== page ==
Georgetown's defense sparks Hoyas' win streak

Georgetown's defense sparks Hoyas' win streak
February 14, 2011, 1:52 am
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Sunday, February 13, 2011, 8:56 p.m., updated 11:04 p.m.

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By Benjamin Standig
CSNwashington.comThe brand of basketball at Georgetown under John Thompson III has been largely defined nationally by its often exquisite execution of the Princeton motion offense. During the bulk of the Hoyas' now eight-game winning streak, visual and statistical evidence suggests it's time for their defense to start taking bows as well.

The televised highlights of the No. 11 Hoyas' 69-60 win over Marquette on Sunday afternoon will surely focus on Chris Wright knocking down five 3-pointers, Austin Freeman returning from a first-half ankle injury to finish with 17 points and Georgetown moving into sole possession of third place in the brutal Big East conference. Missing 20 of 27 three-pointers will likely be glossed over and the overall defensive performance defined by perhaps a single steal or deflected pass.

But as they did at Syracuse on Wednesday, the Hoyas aggressively held a creative opposition without a basket for a lengthy and late stretch of time.In turn they cobbled together enough scores of their own to take control. For the sixth straight game, they limited a potent offense to far under its usual shooting percentage.

The genesis of this defensive re-emphasis circles back to the middle of January, when the Hoyas had a week break after eking out a two-game sweep over the Big East's Jersey schools, which came following their rough 1-4 start within the conference.

Despite the wins over Rutgers and Seton Hall, Georgetown allowed a combined 78 points in the paint. That sieve-like effort came after Pittsburgh, the last team to take down the Hoyas, scored all but one of its second-half baskets inside. Even if the Hoyas kept up their high-efficiency offense -- they rank second in the country in shooting percentage -- that type of defensive performance was not going to cut it, not in the Big East at least.

In recent weeks, right through Sunday's post-game news conference, Thompson has routinely stressed that each player needs to be more accountable for his individual assignment rather than simply relying on team defense.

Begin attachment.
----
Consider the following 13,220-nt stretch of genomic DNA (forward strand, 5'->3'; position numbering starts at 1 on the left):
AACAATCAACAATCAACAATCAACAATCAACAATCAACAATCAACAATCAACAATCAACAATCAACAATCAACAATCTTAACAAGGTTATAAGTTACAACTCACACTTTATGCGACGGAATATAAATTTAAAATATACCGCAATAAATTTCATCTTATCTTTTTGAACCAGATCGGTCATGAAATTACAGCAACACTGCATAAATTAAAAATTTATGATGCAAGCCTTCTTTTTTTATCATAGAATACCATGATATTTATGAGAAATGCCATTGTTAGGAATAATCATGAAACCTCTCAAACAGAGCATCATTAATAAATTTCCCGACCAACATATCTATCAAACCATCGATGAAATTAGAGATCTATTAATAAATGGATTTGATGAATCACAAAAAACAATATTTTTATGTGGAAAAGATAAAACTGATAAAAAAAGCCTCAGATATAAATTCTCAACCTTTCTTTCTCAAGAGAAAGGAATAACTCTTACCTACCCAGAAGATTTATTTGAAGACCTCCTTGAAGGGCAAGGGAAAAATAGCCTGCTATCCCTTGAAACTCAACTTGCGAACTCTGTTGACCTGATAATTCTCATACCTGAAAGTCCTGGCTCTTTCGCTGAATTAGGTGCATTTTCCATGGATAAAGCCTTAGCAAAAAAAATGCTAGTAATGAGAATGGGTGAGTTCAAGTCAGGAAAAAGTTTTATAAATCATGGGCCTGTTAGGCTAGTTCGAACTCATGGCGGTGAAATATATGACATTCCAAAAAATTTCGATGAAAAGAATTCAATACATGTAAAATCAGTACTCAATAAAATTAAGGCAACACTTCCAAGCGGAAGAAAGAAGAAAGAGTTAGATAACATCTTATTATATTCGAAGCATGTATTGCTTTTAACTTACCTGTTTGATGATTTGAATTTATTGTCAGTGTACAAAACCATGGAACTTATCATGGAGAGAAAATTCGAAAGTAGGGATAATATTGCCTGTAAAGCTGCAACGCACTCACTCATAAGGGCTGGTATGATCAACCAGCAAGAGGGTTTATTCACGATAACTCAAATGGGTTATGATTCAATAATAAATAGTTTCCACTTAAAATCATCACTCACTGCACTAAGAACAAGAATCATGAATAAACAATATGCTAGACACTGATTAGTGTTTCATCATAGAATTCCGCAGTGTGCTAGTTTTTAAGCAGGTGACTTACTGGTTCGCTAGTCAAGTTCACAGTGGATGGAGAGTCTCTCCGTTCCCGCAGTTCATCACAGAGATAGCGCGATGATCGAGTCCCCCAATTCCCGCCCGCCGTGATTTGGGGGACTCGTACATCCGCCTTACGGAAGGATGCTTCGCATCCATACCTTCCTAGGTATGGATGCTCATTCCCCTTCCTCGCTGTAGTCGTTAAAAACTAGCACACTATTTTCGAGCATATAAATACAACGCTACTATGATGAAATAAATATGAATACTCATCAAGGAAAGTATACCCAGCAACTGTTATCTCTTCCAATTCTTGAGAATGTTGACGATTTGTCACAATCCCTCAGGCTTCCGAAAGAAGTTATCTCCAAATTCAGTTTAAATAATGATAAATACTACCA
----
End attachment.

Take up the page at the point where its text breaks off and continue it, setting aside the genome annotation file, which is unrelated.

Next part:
"I think our defense has been better," Thompson said. I think it's a simple as guys understand now that it is personal. We can sit here and talk about schemes and systems, man or zone, but at the end of the day, you have to guard somebody. The guy is in front of you, you have to guard him, you have to stop him and during that your teammates will have your support."

That is exactly what has transpired. In the past six games, the feet have moved quicker, the hands more active as the Hoyas have held teams to a combined 38 percent from the field."We take it personal," said Wright, who sank 5-of-9 from beyond the arc and led with 20 points while also taking his turns harassing Marquette's leading scorer, Darius Johnson-Odom. "You want to go out there and defend. You don't want to get scored on."

Yes, Marquette bulled its way to 22 first half points in the paint, grabbed six offensive rebounds and shot 46 percent from the field before halftime. That production allowed it to establish a 35-31 advantage heading into the locker room. But the Hoyas defense began to tighten, and the second-best shooting team in the conference began to miss.

After Dwight Buycks' jumper pulled the gutty Golden Eagles to 50-49 with 7:34 remaining, the Hoyas separated themselves with a 9-1 run over the next four-plus minutes.

In that decisive stretch, they assertivelyforced two turnovers and the Golden Eagles missed four straight shots to give Georgetown a comfortable working margin. As close as three points and downfive with 59 seconds left but under intense defensive pressure, Marquette misfired on its final four shot attempts.

"We scrapped," Thompson said. "They were making the hustle plays in the first half. In the second half, I thought we did."

Over those final 20 minutes, the Hoyas held the Golden Eagles, the Big East's top-scoring team, to 32 percent shooting and overall to 18 points below their scoring average. The Big East's seventh leading scorer, Johnson-Odom finished with17 points, but failed to make a field goal for over 12 minutes in the second half. "For a while there I think we kind of got him off rhythm, largely in part to our defense and schemes," Wright said. "He was kind of hesitant. It worked out to our benefit."This edition of Georgetown basketball will likely never be ultimately defined by the work it does on the so-called other end of the court, but as it currently stands, there is no reason to get defensive aboutits effort either. Quite the opposite.Notes: With 20 points, Wright (1,316 points) moved past Bill Martin (1,308) for 20th place on the Hoyas all-time scoring list.After scoring17 of his own, Freeman needs 15 points to move past Derrick Jackson and into ninth place.